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Bitcoin legalized in El Salvador: The International Monetary Fund believes that President Naybukler’s move has legal and economic problems

The International Monetary Fund said on Thursday that it expressed economic and legal concerns about El Salvador’s move to use Bitcoin as a parallel legal tender, which further clouded the prospects of the IMF-supported program and expanded the country’s bond interest. difference.

El Salvador has become the first country in the world to adopt Bitcoin as its legal tender. President Nayib Bukele touted the use of Bitcoin to help Salvadorans living abroad remit money back home. Among cryptocurrencies, as of 11:20 AM Standard Time on June 11, the price of Bitcoin in India was 2.68 million.

“The adoption of Bitcoin as legal tender will trigger a series of macroeconomic, financial and legal issues that require very careful analysis,” IMF spokesperson Gri Rice said at a scheduled press conference.

“We are monitoring developments closely and we will continue to consult with the authorities.”

Foreign investors worry about the future of IMF transactions, which they believe are vital to Central American countries, and therefore demand higher and higher premiums for holding Salvadoran bonds.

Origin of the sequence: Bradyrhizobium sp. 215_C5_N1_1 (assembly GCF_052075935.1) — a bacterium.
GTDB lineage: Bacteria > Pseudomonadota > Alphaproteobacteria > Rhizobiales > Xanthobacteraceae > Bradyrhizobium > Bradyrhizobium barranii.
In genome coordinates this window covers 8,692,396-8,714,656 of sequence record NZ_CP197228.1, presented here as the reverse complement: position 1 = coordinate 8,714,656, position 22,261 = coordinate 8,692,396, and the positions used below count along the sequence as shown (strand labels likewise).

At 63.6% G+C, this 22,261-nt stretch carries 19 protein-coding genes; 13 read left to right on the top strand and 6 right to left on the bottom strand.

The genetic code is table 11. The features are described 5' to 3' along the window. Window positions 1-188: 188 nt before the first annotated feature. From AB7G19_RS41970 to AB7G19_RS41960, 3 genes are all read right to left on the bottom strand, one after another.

The spread between the JPMorgan EMBI Global Diversity Index and the safe-haven US Treasury bond rose by 61 basis points (bps) on Thursday alone, reaching 683 basis points, the highest level since February 22. The average daily volatility over the past 21 trading days was 1.86 basis points.

Citi’s Donato Guarino stated in a recent report to clients: “We treat the Bitcoin headlines in El Salvador as noise and may complicate discussions with the IMF,” which further Reduced the country’s exposure that the bank had already reduced.

Rice said that the fund will meet with Bukele later on Thursday to discuss Bitcoin laws. El Salvador is discussing with the International Monetary Fund a plan to seek nearly one billion U.S. dollars (about 73 billion rupees).

Patrick Esteruelas, head of research at Emso Asset Management in New York, said: “Cryptocurrency is a very marginal story for the theory of investment in El Salvador.”

“Whether El Salvador is attractive (for investors) will depend on whether Booker can use its unquestionable political capital to control the huge consolidated fiscal deficit.”

El Salvador’s law means that Bitcoin will be on par with the U.S. dollar, which became its official currency 20 years ago.

Nathalie Marshik, head of Sovereign Studies for Emerging Markets at Stifel, said: “The law itself does not alleviate doubts about the feasibility of the project, nor does it increase any confidence that this development will put the IMF program back on track.”

On Thursday, the price of El Salvador’s bonds went lower across the curve, with bonds in 2027 and 2052 falling by 1 cent on the same day.

© Thomson Reuters 2021


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